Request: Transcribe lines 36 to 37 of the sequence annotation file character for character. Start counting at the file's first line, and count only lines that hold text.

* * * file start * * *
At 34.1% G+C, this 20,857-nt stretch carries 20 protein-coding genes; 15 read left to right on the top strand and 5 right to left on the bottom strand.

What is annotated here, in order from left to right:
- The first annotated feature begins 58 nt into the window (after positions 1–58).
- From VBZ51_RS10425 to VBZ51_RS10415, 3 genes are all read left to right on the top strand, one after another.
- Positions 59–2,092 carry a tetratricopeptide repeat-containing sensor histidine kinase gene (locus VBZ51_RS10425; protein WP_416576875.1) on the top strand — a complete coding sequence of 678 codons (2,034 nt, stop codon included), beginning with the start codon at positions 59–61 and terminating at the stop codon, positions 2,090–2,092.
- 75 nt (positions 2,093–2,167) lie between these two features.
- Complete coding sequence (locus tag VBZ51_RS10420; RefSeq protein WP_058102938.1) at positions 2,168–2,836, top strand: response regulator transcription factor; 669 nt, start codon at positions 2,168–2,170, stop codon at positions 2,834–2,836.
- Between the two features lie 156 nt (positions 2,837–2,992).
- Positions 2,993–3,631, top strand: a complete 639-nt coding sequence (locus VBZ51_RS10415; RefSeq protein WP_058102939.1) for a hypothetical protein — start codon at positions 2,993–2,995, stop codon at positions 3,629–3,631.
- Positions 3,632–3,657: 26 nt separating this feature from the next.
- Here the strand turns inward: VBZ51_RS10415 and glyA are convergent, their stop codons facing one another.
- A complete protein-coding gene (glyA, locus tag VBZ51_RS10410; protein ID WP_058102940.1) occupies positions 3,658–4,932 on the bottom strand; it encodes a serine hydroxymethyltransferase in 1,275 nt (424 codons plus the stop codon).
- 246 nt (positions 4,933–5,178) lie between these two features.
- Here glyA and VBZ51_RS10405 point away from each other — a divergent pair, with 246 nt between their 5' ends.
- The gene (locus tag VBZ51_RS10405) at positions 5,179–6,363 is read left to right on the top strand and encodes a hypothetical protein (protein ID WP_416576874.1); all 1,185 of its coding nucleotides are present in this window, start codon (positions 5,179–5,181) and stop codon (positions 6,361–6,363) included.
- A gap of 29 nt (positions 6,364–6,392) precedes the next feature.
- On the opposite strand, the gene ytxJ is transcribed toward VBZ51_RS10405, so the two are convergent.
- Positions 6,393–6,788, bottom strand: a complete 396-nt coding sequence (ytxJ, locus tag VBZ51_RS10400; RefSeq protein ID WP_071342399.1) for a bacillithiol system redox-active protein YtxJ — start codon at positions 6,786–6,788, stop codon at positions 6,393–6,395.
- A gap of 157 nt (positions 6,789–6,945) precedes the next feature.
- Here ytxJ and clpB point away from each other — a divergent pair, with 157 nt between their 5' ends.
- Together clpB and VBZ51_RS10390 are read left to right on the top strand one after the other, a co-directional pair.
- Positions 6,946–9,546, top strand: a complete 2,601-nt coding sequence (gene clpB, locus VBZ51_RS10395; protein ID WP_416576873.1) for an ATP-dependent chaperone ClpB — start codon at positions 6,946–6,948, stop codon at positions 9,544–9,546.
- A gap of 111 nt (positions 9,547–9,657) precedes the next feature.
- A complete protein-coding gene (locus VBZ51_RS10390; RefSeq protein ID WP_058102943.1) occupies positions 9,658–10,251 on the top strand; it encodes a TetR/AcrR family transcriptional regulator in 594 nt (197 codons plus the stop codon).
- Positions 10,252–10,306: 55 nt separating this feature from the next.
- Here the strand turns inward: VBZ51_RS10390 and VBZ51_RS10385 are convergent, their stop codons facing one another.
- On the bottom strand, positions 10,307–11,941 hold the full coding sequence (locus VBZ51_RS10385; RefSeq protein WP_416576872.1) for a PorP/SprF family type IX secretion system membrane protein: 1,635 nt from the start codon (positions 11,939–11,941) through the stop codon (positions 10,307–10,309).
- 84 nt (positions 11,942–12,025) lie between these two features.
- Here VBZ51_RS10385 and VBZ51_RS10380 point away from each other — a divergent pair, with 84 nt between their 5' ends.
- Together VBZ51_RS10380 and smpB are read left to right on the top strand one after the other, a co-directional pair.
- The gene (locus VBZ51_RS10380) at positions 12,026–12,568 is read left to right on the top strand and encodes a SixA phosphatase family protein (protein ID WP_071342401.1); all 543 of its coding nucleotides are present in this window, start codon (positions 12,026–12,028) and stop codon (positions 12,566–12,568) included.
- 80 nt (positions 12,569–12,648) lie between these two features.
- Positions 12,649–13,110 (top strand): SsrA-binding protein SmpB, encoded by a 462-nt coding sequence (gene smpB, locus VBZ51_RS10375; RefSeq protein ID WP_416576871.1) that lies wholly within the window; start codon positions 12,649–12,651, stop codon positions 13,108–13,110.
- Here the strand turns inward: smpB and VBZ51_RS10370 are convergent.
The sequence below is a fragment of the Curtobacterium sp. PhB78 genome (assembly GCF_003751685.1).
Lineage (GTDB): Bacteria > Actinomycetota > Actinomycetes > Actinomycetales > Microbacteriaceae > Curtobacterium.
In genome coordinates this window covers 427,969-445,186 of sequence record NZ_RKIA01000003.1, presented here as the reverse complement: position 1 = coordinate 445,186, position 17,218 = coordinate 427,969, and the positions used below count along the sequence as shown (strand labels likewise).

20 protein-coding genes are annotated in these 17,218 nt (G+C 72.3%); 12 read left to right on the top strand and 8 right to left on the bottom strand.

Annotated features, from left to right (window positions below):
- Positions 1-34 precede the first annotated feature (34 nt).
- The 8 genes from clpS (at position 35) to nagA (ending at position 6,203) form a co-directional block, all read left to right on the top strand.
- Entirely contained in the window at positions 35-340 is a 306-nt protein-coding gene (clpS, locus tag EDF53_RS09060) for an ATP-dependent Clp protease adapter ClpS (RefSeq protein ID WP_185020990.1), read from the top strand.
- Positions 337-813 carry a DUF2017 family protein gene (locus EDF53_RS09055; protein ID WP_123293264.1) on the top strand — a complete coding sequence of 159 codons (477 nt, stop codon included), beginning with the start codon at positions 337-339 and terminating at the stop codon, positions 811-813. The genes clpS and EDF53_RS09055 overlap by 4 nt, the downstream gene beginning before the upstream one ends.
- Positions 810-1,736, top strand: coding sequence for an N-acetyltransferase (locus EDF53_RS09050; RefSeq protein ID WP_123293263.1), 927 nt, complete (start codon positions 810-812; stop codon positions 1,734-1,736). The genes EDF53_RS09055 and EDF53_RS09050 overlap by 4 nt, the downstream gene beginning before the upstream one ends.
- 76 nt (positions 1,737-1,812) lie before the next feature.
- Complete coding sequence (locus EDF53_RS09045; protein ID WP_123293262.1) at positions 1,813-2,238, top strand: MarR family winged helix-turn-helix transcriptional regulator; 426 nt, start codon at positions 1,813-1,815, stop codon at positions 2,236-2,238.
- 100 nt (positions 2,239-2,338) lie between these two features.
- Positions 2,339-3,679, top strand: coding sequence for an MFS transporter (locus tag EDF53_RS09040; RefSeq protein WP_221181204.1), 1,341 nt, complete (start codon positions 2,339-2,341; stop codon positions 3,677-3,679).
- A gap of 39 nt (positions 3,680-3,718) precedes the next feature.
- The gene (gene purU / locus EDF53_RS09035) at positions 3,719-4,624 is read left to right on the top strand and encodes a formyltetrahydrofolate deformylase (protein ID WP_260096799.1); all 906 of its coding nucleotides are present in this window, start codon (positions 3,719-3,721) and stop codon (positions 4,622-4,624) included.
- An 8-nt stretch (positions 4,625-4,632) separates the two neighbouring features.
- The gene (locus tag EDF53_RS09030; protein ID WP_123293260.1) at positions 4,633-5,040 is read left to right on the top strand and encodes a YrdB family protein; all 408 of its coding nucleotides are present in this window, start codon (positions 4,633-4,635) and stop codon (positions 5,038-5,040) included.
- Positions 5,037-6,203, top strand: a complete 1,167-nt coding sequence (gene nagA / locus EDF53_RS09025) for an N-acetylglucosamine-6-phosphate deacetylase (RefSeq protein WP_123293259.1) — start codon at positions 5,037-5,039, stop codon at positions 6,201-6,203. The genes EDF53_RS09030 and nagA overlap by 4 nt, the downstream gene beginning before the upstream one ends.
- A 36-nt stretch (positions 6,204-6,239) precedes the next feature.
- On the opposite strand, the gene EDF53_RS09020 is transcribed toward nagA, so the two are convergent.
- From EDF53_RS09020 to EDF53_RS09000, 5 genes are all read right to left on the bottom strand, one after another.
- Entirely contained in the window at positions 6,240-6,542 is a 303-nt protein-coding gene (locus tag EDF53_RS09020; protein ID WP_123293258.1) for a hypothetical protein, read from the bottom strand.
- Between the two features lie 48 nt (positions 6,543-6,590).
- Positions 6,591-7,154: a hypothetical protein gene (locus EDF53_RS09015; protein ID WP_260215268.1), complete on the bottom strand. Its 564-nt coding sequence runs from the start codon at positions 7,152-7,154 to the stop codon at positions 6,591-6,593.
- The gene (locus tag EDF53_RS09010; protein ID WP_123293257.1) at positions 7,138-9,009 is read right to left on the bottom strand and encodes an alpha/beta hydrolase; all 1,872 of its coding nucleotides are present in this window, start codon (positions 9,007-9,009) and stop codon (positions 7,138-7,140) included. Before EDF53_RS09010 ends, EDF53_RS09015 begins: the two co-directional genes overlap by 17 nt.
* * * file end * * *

Lineage (GTDB): Bacteria > Actinomycetota > Actinomycetes > Actinomycetales > Microbacteriaceae > Curtobacterium.
In genome coordinates this window covers 427,969-445,186 of sequence record NZ_RKIA01000003.1, presented here as the reverse complement: position 1 = coordinate 445,186, position 17,218 = coordinate 427,969, and the positions used below count along the sequence as shown (strand labels likewise).